A Leash for Your Ferret


The problem you may run into with a nylon collar is that some ferrets will scratch at it, which pulls the nylon threads and can tighten the collar dangerously. Also, be aware that both nylon and leather can shrink if they get wet, so never leave a wet collar on your pet; it may shrink and choke him as it dries. For either of the collars, you may need to make an extra hole, then trim off the extra length and (for nylon) melt the end together. Be sure to leave enough to go through the little ring after it’s buckled. For the ball chain (the kind made for light-pulls or to lift the stopper in a toilet), just snip it to the proper length.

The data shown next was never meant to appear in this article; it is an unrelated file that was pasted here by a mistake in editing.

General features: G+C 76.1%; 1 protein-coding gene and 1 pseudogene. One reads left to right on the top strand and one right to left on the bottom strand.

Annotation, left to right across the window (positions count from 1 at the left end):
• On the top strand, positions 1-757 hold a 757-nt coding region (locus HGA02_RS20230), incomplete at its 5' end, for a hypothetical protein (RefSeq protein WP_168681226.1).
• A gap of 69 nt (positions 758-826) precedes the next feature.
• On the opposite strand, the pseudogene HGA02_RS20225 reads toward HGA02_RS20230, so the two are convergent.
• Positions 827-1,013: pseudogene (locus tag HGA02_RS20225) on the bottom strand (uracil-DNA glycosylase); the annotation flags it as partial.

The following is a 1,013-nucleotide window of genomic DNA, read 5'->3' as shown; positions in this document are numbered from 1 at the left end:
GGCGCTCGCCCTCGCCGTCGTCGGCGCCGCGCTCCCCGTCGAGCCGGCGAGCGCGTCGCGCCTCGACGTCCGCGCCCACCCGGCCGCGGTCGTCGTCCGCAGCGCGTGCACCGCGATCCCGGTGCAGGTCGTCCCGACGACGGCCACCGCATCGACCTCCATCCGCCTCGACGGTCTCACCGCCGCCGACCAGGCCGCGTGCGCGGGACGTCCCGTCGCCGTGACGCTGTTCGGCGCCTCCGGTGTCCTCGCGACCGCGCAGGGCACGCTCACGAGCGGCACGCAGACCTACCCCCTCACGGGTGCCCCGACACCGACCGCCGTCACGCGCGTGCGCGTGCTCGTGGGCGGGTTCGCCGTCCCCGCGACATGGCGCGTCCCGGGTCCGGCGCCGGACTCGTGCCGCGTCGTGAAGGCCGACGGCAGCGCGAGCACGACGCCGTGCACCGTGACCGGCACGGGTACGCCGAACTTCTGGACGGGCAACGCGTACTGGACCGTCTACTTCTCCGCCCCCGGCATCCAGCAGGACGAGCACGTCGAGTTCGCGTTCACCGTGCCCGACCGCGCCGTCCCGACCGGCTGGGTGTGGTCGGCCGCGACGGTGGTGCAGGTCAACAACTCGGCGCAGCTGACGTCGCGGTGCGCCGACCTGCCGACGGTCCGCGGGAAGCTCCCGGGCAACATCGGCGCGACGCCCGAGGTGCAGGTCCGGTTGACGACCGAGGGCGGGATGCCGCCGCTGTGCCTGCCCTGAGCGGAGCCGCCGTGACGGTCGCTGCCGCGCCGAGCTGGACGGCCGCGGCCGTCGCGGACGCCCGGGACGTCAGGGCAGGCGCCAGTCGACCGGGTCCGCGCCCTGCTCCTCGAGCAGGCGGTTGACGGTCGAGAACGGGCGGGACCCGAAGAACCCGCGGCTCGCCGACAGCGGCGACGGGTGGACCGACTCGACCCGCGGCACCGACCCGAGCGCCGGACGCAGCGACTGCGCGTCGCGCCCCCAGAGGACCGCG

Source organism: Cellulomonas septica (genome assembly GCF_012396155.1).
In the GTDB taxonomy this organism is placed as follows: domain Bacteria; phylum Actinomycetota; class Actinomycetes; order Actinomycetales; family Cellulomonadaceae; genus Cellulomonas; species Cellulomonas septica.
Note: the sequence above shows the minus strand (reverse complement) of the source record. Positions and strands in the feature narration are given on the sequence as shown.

The collar should be loose enough to go over your ferret’s head easily; if it gets stuck on something, better a lost collar than a choked ferret. We’ve never had any problems with either of our ferrets getting hurt by catching their collars in anything, but we make sure to leave them loose enough that the furry snakes can slip out if they happen to get caught. In fact, the easiest way we’ve found to get the collars on is to fasten them, then shove them over the ferrets’ heads while occupying them with Ferretone.

You can also attach the collar and tag using a neatly trimmed piece of stiff wire. For a nylon or leather collar, you’ll probably want to poke the S-hook directly through the collar and put the bell and tag on the same hook, though, since attaching them to the ring on the collar makes them hang down far enough to drag on the ground.

EPN